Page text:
Originally published on metropolis.co.jp on December 2011Two consecutive concerts at Blitz were meant to make up for Buck-Tick’s respective Razzle Dazzle tour dates missed due to the devastating earthquake earlier in the year. In that sense, these concerts were another indication of a return to normalcy—even if only in the world of J-Rock.
As the band walked out on stage, the audience reaction was immediate. Always a capable showman, vocalist Atsushi Sakurai sported a modernized version of the kind of extra-spiked hairstyle that fans had not seen since the band’s early days—in contrast to drummer Toll Yagami’s ever-present Mohawk. Perhaps, this particular aesthetic change was but a small taste of things to come, as the band’s 25th anniversary approaches.
There are very few rock outfits that manage to keep things interesting despite—or because of—their longevity. Buck-Tick is one such example. Throughout its career, this band has boldly experimented with various genres: its prolific discography ranges from visual kei to songs influenced by cyberpunk and mainstream gothic sound. Perhaps for this reason, rock lovers of most ilks are likely to find something to their liking.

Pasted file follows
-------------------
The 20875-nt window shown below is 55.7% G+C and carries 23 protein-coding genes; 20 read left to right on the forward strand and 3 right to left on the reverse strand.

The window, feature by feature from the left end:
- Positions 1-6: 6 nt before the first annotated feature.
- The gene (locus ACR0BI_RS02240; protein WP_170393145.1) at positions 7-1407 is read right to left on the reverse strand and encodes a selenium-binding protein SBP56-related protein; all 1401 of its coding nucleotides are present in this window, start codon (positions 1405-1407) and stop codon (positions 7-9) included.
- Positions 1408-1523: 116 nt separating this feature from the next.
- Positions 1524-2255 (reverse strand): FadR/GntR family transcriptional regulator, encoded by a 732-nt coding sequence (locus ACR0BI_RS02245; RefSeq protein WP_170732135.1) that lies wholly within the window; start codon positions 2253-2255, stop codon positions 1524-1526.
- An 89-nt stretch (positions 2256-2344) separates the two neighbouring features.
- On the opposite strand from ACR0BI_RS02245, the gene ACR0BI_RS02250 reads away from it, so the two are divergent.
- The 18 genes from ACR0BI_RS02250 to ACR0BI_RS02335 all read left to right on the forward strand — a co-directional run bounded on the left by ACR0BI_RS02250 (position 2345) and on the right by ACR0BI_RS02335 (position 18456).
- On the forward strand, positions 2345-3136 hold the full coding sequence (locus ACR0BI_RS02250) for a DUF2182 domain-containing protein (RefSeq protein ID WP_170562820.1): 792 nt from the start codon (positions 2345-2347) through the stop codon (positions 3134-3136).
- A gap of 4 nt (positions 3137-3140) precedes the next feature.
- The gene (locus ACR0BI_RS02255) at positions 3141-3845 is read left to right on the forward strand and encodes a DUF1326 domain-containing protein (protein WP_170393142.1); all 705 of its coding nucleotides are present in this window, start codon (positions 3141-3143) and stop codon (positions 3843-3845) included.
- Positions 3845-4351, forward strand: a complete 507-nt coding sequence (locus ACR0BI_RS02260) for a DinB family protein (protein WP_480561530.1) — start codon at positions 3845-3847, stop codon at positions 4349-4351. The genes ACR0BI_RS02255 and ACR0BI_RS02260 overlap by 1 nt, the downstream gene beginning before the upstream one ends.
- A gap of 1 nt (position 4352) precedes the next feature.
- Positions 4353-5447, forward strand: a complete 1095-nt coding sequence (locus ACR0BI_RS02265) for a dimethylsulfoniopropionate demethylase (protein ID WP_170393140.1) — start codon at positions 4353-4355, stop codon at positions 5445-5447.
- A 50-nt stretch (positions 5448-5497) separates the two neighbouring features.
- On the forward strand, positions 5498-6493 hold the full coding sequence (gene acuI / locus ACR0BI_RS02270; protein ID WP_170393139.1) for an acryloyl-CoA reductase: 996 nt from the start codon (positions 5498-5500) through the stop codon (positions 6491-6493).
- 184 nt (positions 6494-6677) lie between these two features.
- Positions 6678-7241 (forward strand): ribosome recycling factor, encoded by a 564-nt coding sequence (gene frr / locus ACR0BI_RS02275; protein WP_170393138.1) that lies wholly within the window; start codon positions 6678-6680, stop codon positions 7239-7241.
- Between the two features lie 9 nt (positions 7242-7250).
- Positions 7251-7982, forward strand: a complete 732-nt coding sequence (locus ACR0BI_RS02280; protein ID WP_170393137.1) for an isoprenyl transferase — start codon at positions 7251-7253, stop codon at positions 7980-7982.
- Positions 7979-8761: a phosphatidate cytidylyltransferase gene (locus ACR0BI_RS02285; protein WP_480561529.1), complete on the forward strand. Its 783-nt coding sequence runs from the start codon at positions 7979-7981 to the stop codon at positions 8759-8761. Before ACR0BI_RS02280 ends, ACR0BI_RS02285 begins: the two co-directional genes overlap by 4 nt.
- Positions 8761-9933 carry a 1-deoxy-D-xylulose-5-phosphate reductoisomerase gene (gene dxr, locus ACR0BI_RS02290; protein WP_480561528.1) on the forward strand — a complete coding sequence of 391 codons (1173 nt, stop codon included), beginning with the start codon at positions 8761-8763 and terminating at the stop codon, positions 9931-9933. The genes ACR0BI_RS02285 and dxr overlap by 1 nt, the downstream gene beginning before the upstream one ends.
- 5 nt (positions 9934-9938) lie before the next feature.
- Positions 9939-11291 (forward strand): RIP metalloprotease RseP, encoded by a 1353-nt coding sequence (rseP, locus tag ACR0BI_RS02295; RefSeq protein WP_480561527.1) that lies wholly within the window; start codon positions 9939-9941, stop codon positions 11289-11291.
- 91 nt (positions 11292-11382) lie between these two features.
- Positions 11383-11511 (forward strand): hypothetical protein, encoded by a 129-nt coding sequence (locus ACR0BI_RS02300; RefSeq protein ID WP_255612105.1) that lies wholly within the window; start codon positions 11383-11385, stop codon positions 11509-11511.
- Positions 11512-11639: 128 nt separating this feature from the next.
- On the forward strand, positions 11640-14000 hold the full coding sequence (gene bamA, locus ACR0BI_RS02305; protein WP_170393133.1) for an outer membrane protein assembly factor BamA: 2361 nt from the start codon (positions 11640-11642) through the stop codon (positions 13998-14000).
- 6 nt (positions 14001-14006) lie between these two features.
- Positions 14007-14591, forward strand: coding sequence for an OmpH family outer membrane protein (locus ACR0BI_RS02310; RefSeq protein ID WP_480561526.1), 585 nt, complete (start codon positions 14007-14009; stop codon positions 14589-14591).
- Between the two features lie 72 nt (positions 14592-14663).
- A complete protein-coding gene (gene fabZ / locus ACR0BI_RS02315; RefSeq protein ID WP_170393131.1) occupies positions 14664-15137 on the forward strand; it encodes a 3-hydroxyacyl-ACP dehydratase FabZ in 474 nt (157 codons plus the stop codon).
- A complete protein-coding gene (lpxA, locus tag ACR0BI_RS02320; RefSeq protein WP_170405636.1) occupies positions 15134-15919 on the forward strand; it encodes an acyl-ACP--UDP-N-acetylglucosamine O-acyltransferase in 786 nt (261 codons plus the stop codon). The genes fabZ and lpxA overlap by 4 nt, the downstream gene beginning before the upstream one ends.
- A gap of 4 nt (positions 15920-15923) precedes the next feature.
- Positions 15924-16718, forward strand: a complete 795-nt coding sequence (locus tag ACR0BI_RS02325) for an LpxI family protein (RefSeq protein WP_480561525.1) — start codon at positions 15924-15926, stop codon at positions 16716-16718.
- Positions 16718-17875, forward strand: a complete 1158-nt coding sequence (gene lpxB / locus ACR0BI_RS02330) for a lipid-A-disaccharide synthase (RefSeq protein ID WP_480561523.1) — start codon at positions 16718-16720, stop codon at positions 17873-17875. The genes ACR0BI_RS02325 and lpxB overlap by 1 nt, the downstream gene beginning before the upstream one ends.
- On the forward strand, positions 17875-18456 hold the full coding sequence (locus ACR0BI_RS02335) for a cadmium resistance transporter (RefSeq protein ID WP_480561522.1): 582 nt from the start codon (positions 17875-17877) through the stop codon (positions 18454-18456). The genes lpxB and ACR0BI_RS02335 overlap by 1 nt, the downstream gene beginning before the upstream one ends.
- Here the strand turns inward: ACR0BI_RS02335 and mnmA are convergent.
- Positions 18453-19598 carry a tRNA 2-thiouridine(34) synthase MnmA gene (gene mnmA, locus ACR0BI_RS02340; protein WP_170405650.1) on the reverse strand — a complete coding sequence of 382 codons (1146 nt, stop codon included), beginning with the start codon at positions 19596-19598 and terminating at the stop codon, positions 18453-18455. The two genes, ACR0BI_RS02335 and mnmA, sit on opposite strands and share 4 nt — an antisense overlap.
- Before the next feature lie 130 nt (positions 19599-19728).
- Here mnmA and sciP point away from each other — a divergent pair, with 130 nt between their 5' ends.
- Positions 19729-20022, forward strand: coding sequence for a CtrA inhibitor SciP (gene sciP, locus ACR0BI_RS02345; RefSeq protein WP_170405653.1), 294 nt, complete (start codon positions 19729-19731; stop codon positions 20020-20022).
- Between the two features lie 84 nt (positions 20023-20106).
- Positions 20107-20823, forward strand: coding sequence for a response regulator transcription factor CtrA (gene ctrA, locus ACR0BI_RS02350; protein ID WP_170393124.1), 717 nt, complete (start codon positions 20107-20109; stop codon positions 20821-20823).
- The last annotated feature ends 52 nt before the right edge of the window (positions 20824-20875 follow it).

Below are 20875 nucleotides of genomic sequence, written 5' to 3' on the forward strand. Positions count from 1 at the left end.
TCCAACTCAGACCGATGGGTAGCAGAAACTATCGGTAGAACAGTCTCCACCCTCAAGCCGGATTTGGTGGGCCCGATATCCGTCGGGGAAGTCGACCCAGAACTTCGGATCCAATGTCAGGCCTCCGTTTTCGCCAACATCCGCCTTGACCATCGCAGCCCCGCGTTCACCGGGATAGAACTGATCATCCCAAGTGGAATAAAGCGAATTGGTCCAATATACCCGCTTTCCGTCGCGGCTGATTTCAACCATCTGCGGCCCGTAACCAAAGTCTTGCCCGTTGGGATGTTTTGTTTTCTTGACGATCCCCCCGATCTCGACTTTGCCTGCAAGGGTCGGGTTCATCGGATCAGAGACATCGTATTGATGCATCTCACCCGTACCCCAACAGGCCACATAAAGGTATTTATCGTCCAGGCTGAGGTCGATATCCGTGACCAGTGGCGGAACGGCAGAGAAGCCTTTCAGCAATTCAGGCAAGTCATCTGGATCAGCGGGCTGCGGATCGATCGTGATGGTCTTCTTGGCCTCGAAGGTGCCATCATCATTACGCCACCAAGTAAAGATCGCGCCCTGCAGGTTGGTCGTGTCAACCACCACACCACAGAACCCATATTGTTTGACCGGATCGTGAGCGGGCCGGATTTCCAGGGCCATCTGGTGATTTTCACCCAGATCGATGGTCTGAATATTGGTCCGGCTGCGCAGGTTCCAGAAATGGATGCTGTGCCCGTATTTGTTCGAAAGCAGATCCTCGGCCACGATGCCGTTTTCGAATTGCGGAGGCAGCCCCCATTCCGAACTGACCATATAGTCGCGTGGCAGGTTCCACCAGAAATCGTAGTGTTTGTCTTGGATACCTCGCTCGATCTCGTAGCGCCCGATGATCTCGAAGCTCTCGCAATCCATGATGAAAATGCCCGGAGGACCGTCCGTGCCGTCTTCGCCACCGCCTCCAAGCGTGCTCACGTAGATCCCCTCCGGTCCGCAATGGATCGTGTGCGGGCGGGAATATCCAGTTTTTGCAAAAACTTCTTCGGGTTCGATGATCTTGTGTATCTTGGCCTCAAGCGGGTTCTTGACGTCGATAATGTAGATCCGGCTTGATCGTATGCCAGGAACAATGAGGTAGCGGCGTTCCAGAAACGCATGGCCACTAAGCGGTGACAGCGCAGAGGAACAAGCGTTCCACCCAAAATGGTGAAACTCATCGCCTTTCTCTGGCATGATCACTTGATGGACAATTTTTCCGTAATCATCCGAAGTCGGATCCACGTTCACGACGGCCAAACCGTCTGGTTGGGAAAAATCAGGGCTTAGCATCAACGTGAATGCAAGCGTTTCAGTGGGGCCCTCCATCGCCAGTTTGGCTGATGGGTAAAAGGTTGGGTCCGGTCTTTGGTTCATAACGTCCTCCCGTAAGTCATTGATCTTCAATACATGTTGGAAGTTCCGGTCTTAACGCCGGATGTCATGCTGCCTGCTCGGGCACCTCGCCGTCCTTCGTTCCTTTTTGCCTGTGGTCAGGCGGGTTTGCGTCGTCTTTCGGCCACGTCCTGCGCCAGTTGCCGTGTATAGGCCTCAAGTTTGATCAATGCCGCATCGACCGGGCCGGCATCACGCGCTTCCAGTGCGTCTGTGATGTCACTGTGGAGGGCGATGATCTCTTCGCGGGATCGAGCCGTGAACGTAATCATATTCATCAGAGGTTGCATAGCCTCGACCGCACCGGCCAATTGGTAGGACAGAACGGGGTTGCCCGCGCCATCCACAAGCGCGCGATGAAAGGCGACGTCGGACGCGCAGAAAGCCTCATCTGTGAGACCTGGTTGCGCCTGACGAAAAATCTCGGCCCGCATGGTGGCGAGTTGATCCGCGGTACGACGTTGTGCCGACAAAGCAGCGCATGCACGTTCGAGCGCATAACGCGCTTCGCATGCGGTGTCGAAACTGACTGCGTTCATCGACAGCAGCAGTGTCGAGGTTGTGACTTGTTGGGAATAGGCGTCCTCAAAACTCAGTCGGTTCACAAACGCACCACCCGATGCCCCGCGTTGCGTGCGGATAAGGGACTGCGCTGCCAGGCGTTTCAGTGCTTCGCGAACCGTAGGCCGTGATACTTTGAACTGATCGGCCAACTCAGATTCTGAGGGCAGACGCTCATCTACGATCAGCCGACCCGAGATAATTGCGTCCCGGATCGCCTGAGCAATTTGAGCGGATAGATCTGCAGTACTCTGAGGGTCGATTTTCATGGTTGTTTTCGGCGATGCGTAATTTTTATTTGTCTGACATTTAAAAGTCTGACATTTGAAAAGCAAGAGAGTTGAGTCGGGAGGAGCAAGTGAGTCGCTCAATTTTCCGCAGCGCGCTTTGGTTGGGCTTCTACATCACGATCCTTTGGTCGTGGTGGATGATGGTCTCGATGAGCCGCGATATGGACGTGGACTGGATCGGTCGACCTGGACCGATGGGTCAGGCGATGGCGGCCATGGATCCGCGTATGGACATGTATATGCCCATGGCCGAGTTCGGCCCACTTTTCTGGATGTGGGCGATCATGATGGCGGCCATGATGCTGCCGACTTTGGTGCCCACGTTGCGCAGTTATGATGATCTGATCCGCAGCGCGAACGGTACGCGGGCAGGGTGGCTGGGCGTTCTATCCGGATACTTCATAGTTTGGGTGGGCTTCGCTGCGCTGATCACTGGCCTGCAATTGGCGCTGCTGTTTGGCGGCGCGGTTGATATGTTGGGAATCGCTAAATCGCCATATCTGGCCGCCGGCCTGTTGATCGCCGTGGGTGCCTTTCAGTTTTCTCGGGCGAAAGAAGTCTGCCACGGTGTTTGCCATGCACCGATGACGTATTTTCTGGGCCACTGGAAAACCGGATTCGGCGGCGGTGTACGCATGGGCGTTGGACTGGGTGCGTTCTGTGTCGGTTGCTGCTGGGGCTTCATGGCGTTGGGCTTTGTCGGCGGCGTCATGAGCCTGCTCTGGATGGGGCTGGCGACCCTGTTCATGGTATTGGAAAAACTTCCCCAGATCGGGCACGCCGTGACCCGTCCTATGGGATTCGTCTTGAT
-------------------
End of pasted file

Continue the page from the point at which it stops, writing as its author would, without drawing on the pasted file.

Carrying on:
The set list at Blitz focused around the three most recent albums, but flowed well: faster, catchy songs meant for “rocking out” were interspersed with slower, evocative melodies. The brooding yet groovy “Madman Blues” from Darker than Darkness (1993), for instance, was followed by the rhythmically hip-shaking “Django!!!” from the latest release (2010). The lengthy encore that met vociferous demands from the audience included such crowd favorites as “Rendezvous” (2007).
Beyond the music, it is the overall well thought-out Buck-Tick brand that is responsible for the band’s lengthy success. Image? Dark enough to attract fringe subcultures, but not too dark to scare off mainstreamers. Vocalist? Devilishly handsome, ensuring a loyal female-dominated audience. Even their merchandise serves a useful purpose. Tote bags? Grocery shopping is now convenient, stylish, and environmentally friendly! (Be warned that the occasional skull depicted on this particular object might get you a raised eyebrow from respectable citizens.)
So, if you like your rock’n’roll professionally entertaining, then check out the upcoming Buck-Tick concerts in December, or the ones following next summer’s release.
Just don’t stand too close to the stage. Seemingly fragile Japanese girls put giant Viking metalheads—whose moshpit elbowing skills I am quite familiar with—to shame. You will likely be stabbed in the eye with various Gothic Lolita accessories while tasting shampoo brands in mouthfuls of hair.
In the end, you’ll walk out of the concert fully entertained, drenched in sweat after a two-hour jump-o-dance-o-thon—and your bruised rib cage will fit that corset you’ve considered purchasing for a while—in two sizes too small.
Hell has no fury like a Buck-Tick fangirl trying to get close to her idol.